Guest Voluntary Settlement Coverage: This coverage, also known as GVS, is very
similar in scope to Accidental Death and Dismemberment coverage. It allows the
Named Insured to offer a specified amount of monetary compensation to third parties
for certain injuries arising from your UAS operations, regardless of any negligence.
It’s basically ‘no fault’ coverage. GVS Coverage amounts normally range from $25,000
up to $100,000 each person. In exchange for receiving this compensation, the injured
party must relinquish their right of recourse (the lawsuit) against you, the operator, for
the bodily injury they suffered. The loss of one eye or one limb results in a payment of
half the GVS coverage limit, while the loss of life, permanent disability, or the loss or two
eyes or two limbs (or a combination thereof) results in payment of the full coverage limit.
Extra Expense for a Temporary Substitute UAS: This coverage pays the extra
expense for renting/hiring a substitute UAS while your UAS is out of service due to a
covered loss. This coverage does not respond like your auto policy, which typically pays
the full cost of renting a substitute vehicle while yours is being repaired. This coverage
only pays the difference between the normal operating cost of your UAS and the
replacement UAS you are hiring or renting.
Let’s say for example, your normal operating costs are $150 per hour and the costs for
the replacement UAS are $250 per hour. Under Extra Expense for Temporary
Substitute UAS, the insurance company would pay $100 per hour for the excess cost
you incurred. There are maximum daily benefits, a maximum time period for this
coverage and deductibles, all of which can be negotiated.
It is imperative to fully review your policy from time to time to make sure the ancillary
coverages are tailored to match your unique coverage requirements.
We are currently in the softest aviation insurance market in history. Underwriters are
willing to offer broad coverage endorsements, reduce or eliminate deductibles and
increase coverage limits for little or no additional premium. If you haven’t already,
consult with your broker to make sure you strike while the iron is hot!
Insurance for the UAS You Do Not Own
You’ve worked hard to get the insurance coverage just right on your UAS.
Well done! But, just as my drivers’ education teacher always warned,
“watch out for the other guy,” you too need to watch out for the “other
guy” who owns or operates a plane that might impact your liability
For example, one of your employees at a remote office earned his wings and
accumulated good experience flying around in search of the infamous perfect shot. He
recently however realized the true utility of flight demonstrations and decided to take the
family Phantom 2 Vision+ to the next sales meeting. In the event of an accident, what
do you think will happen when an injured party’s attorney discovers the flight was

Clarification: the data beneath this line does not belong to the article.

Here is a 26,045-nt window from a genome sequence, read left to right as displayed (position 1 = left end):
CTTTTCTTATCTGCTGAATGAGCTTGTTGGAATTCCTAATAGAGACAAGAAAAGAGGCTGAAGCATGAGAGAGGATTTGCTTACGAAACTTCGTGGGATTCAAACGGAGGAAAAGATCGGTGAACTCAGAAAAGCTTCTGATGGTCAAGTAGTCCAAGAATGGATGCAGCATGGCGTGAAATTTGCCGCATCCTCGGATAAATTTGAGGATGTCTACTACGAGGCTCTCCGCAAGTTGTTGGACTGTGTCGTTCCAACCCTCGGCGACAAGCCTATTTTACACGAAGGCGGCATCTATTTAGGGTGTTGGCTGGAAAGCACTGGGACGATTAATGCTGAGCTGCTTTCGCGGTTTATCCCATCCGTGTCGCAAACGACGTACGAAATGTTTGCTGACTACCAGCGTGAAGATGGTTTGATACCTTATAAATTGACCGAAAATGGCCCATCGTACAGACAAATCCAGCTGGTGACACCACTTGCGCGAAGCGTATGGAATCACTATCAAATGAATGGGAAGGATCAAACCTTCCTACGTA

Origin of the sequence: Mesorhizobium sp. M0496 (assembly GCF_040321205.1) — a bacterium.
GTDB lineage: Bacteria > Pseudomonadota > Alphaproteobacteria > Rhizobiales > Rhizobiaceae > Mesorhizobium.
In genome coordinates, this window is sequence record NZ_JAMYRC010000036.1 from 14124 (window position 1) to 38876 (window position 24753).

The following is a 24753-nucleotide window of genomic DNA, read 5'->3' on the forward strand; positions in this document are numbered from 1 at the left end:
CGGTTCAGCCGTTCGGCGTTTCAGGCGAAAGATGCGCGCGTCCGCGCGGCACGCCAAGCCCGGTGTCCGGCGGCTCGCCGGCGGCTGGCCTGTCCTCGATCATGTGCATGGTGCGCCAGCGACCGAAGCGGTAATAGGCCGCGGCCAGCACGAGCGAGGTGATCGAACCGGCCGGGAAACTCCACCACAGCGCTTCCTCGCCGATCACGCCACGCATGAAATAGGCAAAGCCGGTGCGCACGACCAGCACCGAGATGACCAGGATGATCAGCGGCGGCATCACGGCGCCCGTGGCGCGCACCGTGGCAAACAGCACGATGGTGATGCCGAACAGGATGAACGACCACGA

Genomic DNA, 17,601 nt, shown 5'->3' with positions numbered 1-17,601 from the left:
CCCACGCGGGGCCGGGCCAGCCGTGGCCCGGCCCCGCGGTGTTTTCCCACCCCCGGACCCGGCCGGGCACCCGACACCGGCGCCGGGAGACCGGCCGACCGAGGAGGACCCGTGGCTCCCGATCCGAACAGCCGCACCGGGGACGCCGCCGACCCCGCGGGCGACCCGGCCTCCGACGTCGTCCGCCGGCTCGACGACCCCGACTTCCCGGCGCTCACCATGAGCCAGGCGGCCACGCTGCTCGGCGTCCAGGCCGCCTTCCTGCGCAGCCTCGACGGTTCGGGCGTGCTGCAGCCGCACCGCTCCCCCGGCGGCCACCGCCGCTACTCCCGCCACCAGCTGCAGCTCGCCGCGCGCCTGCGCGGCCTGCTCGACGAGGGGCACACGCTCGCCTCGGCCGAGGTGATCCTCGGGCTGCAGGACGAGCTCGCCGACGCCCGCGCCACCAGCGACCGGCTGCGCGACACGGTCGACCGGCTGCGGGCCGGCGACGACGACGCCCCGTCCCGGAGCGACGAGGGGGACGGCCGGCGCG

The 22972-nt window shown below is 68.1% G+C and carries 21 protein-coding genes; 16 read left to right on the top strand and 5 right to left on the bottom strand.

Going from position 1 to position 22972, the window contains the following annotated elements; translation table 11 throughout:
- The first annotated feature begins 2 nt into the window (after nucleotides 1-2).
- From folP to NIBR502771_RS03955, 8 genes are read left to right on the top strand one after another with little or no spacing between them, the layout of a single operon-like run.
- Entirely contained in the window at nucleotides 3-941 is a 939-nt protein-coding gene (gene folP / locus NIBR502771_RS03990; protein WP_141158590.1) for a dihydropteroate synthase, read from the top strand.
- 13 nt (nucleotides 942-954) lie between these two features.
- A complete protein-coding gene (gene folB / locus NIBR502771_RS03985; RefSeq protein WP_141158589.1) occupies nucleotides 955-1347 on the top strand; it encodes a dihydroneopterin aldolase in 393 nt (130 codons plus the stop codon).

conducted on behalf of your company?
Or consider the implications when you need temporary use of a UAS while yours is
down for maintenance. Whether you hire an outside company or you have access to
another UAS, will the insurance coverage be “just right” for those jobs too? There are
steps you can take to help protect your business in all of these scenarios.
Employee Use of Personal UAS on Company Business
When it comes to employee use of personal UAS on company business, the first line of
defense is the fundamental risk management strategy of risk avoidance. In other words,
“don’t do it.” This is the advice most companies receive since viable business
enterprises typically have more assets to protect than what an individual UAS owner’s
insurance policy covers – if it even covers the employer at all.
Many companies that carry appropriate non-owned UAS coverage still prohibit
employees from operating private UAS on company business because the liability risks
often outweigh the rewards. Having a formal prohibition may help mitigate liability in the
event an employee breaks that official policy.
Other reasons not to allow this use include the difficulty in keeping up with an
employee’s personal UAS insurance program and the lack of operational control over
his or her personal flying habits (experience, currency, training, etc). Some businesses
also fear their employees may inadvertently void their own insurance coverage, leaving
the company completely exposed.
What if risk avoidance is not an option - is there an effective solution? Well,
maybe. It involves a collaborative effort on the part of the employee, the company,
insurance advisors and perhaps others. Here is the ideal scenario for an employee-
• Employee places primary coverage with an insurance carrier satisfactory both to
the employee and the employer. A limit of liability is selected on this primary
policy acceptable to all parties, including the employer’s own UAS insurance
underwriter (assuming the employer carries separate non-owned aircraft liability
coverage for additional protection).
• The employer is named as additional insured under the employee’s policy. This is
confirmed via a certificate of insurance along with a copy of the endorsement
evidencing the coverage, including a provision to notify the employer in the event
of policy cancellation. Keep in mind the employee’s primary limit is shared